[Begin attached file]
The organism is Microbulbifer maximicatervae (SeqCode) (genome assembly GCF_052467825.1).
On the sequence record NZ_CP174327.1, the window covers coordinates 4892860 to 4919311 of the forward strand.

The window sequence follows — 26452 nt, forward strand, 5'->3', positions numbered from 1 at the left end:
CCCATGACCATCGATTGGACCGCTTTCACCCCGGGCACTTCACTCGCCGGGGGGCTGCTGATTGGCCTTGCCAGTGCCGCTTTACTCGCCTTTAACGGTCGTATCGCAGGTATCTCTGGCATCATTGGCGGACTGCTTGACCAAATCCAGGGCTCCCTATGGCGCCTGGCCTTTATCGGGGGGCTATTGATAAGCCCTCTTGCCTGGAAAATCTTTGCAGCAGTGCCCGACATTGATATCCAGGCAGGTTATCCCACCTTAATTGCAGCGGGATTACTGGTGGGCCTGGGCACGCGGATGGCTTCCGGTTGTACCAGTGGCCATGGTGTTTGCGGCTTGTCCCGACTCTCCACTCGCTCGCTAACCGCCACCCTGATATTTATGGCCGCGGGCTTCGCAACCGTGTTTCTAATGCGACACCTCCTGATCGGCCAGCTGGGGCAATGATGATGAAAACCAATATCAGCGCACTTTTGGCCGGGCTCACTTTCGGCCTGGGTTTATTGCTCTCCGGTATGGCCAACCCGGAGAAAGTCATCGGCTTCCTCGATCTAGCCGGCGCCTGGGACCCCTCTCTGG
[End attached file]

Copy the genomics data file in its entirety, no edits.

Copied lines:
The organism is Microbulbifer maximicatervae (SeqCode) (genome assembly GCF_052467825.1).
On the sequence record NZ_CP174327.1, the window covers coordinates 4892860 to 4919311 of the forward strand.

The window sequence follows — 26452 nt, forward strand, 5'->3', positions numbered from 1 at the left end:
CCCATGACCATCGATTGGACCGCTTTCACCCCGGGCACTTCACTCGCCGGGGGGCTGCTGATTGGCCTTGCCAGTGCCGCTTTACTCGCCTTTAACGGTCGTATCGCAGGTATCTCTGGCATCATTGGCGGACTGCTTGACCAAATCCAGGGCTCCCTATGGCGCCTGGCCTTTATCGGGGGGCTATTGATAAGCCCTCTTGCCTGGAAAATCTTTGCAGCAGTGCCCGACATTGATATCCAGGCAGGTTATCCCACCTTAATTGCAGCGGGATTACTGGTGGGCCTGGGCACGCGGATGGCTTCCGGTTGTACCAGTGGCCATGGTGTTTGCGGCTTGTCCCGACTCTCCACTCGCTCGCTAACCGCCACCCTGATATTTATGGCCGCGGGCTTCGCAACCGTGTTTCTAATGCGACACCTCCTGATCGGCCAGCTGGGGCAATGATGATGAAAACCAATATCAGCGCACTTTTGGCCGGGCTCACTTTCGGCCTGGGTTTATTGCTCTCCGGTATGGCCAACCCGGAGAAAGTCATCGGCTTCCTCGATCTAGCCGGCGCCTGGGACCCCTCTCTGG